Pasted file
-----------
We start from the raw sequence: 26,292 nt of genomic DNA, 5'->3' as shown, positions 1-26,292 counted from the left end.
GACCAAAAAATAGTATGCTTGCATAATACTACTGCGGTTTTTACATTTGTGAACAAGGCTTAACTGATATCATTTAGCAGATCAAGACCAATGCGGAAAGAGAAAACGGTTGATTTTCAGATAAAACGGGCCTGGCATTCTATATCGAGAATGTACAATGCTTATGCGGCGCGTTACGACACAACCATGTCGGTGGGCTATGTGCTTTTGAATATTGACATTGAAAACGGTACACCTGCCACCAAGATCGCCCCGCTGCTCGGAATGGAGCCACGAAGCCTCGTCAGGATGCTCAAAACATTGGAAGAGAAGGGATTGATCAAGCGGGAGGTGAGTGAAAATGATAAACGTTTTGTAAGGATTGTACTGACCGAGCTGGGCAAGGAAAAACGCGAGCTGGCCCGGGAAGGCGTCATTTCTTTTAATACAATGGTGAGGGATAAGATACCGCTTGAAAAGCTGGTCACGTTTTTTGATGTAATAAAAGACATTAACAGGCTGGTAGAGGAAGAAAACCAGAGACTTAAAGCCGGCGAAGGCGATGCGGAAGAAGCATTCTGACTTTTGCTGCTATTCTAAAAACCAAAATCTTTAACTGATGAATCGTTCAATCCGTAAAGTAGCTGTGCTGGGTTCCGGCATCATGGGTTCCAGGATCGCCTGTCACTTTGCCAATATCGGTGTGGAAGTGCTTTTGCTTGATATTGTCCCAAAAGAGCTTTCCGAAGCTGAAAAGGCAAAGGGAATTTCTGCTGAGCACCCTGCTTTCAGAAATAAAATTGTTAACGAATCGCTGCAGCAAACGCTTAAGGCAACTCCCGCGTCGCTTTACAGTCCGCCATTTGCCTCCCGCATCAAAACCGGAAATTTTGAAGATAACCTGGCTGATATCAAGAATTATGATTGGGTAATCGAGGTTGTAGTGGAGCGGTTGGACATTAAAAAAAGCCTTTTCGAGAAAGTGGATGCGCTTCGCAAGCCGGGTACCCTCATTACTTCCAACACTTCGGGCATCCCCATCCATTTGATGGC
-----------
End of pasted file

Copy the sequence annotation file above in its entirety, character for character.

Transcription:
We start from the raw sequence: 26,292 nt of genomic DNA, 5'->3' as shown, positions 1-26,292 counted from the left end.
GACCAAAAAATAGTATGCTTGCATAATACTACTGCGGTTTTTACATTTGTGAACAAGGCTTAACTGATATCATTTAGCAGATCAAGACCAATGCGGAAAGAGAAAACGGTTGATTTTCAGATAAAACGGGCCTGGCATTCTATATCGAGAATGTACAATGCTTATGCGGCGCGTTACGACACAACCATGTCGGTGGGCTATGTGCTTTTGAATATTGACATTGAAAACGGTACACCTGCCACCAAGATCGCCCCGCTGCTCGGAATGGAGCCACGAAGCCTCGTCAGGATGCTCAAAACATTGGAAGAGAAGGGATTGATCAAGCGGGAGGTGAGTGAAAATGATAAACGTTTTGTAAGGATTGTACTGACCGAGCTGGGCAAGGAAAAACGCGAGCTGGCCCGGGAAGGCGTCATTTCTTTTAATACAATGGTGAGGGATAAGATACCGCTTGAAAAGCTGGTCACGTTTTTTGATGTAATAAAAGACATTAACAGGCTGGTAGAGGAAGAAAACCAGAGACTTAAAGCCGGCGAAGGCGATGCGGAAGAAGCATTCTGACTTTTGCTGCTATTCTAAAAACCAAAATCTTTAACTGATGAATCGTTCAATCCGTAAAGTAGCTGTGCTGGGTTCCGGCATCATGGGTTCCAGGATCGCCTGTCACTTTGCCAATATCGGTGTGGAAGTGCTTTTGCTTGATATTGTCCCAAAAGAGCTTTCCGAAGCTGAAAAGGCAAAGGGAATTTCTGCTGAGCACCCTGCTTTCAGAAATAAAATTGTTAACGAATCGCTGCAGCAAACGCTTAAGGCAACTCCCGCGTCGCTTTACAGTCCGCCATTTGCCTCCCGCATCAAAACCGGAAATTTTGAAGATAACCTGGCTGATATCAAGAATTATGATTGGGTAATCGAGGTTGTAGTGGAGCGGTTGGACATTAAAAAAAGCCTTTTCGAGAAAGTGGATGCGCTTCGCAAGCCGGGTACCCTCATTACTTCCAACACTTCGGGCATCCCCATCCATTTGATGGC